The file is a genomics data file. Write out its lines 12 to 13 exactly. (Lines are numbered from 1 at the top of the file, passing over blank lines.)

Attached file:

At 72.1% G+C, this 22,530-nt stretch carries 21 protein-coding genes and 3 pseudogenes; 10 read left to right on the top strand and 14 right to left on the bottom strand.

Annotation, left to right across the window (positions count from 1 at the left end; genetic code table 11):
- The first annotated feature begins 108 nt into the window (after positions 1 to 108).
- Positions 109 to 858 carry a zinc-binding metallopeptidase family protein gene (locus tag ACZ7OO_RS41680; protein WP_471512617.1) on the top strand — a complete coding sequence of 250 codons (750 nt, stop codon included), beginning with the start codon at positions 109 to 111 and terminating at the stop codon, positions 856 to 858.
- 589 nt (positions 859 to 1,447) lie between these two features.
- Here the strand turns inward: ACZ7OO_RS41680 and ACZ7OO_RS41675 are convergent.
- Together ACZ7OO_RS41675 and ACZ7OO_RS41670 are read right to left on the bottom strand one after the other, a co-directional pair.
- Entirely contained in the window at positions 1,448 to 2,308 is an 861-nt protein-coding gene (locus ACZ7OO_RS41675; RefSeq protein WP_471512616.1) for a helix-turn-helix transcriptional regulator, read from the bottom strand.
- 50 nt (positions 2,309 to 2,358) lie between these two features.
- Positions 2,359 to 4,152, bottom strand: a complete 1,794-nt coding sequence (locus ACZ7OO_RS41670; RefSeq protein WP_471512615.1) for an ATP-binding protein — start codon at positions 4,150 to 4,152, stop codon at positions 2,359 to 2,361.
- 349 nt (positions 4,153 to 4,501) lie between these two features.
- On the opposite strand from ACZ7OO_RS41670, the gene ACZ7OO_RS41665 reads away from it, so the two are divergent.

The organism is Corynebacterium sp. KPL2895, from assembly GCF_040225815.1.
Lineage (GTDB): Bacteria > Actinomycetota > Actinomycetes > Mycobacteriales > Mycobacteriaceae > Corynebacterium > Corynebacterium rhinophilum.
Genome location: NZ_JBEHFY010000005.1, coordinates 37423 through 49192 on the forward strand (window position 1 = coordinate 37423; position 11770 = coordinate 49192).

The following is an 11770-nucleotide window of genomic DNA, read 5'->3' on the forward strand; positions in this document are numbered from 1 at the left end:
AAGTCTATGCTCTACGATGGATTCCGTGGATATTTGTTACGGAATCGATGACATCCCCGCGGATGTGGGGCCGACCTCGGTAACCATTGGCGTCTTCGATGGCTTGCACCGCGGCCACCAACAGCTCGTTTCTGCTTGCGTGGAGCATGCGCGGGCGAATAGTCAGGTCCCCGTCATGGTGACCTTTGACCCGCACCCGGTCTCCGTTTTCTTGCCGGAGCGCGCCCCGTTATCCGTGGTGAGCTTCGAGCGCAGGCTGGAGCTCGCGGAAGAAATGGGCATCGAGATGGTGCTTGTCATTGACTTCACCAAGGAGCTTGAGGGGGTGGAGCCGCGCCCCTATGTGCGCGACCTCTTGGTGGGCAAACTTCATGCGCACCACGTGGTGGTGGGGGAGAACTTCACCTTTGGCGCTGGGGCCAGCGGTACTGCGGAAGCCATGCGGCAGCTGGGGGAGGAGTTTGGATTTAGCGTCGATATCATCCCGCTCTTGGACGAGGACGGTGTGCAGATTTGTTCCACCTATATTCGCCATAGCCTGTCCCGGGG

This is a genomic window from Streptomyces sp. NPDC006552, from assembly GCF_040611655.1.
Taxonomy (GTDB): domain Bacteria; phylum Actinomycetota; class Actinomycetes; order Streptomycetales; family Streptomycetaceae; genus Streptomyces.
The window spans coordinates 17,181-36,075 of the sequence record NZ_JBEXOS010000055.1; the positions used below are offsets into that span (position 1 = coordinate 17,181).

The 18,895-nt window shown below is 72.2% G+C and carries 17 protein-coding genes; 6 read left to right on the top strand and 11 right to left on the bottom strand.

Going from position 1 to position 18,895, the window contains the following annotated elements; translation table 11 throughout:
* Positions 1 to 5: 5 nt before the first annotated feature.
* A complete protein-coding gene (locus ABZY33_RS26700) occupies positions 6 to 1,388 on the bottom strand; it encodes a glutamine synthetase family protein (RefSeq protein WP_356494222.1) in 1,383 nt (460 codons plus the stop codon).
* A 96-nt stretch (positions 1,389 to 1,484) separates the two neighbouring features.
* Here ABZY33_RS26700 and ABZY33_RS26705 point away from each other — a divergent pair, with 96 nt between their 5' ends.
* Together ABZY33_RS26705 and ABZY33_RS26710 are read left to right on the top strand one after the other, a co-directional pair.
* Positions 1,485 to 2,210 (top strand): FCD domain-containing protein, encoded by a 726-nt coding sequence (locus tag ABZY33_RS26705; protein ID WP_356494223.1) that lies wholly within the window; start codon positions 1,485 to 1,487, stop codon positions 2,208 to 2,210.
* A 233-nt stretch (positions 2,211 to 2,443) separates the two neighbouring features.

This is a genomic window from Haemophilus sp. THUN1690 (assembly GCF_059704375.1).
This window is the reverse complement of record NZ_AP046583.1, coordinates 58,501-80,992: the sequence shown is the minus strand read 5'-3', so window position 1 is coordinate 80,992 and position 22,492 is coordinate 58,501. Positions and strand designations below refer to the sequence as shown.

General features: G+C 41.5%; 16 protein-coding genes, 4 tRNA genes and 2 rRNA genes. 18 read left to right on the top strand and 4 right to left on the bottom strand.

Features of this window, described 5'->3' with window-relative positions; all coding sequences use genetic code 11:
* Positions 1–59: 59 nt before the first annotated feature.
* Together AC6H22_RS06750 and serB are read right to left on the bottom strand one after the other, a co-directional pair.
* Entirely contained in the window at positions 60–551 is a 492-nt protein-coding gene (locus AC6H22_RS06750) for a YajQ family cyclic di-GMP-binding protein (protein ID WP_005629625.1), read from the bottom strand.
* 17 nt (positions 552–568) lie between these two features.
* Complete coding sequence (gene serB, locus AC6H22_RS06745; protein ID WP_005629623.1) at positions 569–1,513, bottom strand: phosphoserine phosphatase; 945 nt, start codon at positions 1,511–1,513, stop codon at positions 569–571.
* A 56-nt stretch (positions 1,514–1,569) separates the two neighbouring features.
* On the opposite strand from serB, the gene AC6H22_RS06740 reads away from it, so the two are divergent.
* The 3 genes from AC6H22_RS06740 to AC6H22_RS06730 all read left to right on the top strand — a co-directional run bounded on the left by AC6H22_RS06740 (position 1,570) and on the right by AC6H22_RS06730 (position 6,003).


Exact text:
- On the opposite strand from ACZ7OO_RS41670, the gene ACZ7OO_RS41665 reads away from it, so the two are divergent.

The organism is Corynebacterium sp. KPL2895, from assembly GCF_040225815.1.